Fleet News

Tyre labelling: has it worked?

Tyre labelling has a simple aim: to arm buyers with the information they need to choose the right tyres.

It measures the performance of tyres across three parameters: wet grip, fuel efficiency and noise.

Each of these criteria is given a rating, similar to those used for many domestic appliances, so a tyre buyer can tell at a glance how well a new tyre rates compared to its rivals.

Tyre manufacturers and suppliers have generally welcomed the regulation.

Simon Tattersall, head of national fleet at ATS Euromaster, says: “Labelling has removed the mystery from choosing tyres as it provides measurable criteria to make an educated decision.

"It is also moving in the right direction, especially for fuel consumption as it makes us more aware of our choices in daily life.”

Awareness of tyre labelling

Part of the EU’s labelling system is an insistence that every part of the supply chain has an obligation to inform its customer of the labelling and what it means.

A tyre manufacturer must tell a vehicle maker about the labelling when supplying OE tyres so the manufacturer can pass on this information, while a tyre retailer must inform its customer of the existence of the scheme and the rating for the tyres being fitted.

Fleet managers should also be told by any tyre manufacturer or retailer they have a contract with about the labelling system and what it means for each tyre fitted.

Even so, some fleet managers have found it difficult to learn more about the system.

Simon Binks, fleet manager, Innserve, points out: “All of our vehicles are contracted inclusive of tyres.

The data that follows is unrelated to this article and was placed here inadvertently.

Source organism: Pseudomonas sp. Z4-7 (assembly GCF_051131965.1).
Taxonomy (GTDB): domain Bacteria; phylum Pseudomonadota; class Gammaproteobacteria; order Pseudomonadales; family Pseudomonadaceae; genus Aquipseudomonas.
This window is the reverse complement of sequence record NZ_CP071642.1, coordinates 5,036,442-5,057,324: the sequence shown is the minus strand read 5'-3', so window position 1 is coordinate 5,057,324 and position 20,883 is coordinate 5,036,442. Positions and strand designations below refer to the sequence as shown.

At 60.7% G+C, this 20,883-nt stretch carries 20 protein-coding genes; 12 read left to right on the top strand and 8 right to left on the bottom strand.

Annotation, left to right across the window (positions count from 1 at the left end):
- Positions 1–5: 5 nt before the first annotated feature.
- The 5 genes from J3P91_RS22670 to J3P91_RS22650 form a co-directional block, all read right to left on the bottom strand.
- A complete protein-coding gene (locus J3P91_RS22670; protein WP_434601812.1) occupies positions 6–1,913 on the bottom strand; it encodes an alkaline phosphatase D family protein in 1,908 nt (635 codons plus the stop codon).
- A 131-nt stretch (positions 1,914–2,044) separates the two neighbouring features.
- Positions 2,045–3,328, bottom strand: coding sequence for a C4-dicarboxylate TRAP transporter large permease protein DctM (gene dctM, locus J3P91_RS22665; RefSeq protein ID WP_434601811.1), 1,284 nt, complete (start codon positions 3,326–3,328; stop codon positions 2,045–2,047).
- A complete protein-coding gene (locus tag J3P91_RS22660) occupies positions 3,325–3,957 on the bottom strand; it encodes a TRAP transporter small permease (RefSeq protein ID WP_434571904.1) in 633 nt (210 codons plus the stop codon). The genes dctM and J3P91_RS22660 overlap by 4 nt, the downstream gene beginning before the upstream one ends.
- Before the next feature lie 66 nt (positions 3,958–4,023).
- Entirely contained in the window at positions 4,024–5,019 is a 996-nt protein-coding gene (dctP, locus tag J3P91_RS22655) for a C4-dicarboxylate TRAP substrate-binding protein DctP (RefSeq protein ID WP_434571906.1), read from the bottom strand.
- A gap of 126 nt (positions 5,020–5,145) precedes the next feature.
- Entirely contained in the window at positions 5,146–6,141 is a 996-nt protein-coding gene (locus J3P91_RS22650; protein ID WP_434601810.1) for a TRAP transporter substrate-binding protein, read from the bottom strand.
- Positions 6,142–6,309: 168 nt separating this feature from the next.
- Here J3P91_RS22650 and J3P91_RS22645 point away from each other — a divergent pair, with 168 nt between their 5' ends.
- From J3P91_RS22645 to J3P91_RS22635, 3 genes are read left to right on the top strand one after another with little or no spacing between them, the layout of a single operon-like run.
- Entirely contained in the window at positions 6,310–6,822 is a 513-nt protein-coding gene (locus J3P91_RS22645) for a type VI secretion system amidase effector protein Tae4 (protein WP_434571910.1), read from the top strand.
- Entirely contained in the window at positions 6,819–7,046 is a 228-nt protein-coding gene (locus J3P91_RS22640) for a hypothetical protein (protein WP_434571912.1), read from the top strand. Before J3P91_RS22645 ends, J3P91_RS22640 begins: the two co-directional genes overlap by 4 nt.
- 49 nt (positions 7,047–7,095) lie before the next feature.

“I have requested a policy statement from the contract company about EU labelling of tyres but have not had a statement about this.”

Some fleet managers are not interested in tyre labelling as their policy is to go with original fitment tyres as replacements.

Ian Leonard, group fleet services manager, Speedy Services, says: “We have an existing deal with our tyre supplier who fits our preferred brand of tyres.

"If these tyres are not available, our fitter simply moves on to the next premium brand in the correct size, so we don’t really get too involved at this level as we trust our tyre supplier to do the best for us. As a result, tyre labelling has a minimal impact on our tyre choices.”

Others believe they are not in a position to make any judgement after only 12 months of the labelling system.


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Comments

  • Nigel Boyle - 04/12/2013 12:58

    When I was at Kwik-Fit i was studying the poster of this. What concerns me the the 'greener' tyre had worse grip and longer stopping distances. To me these are the ones not to fit.

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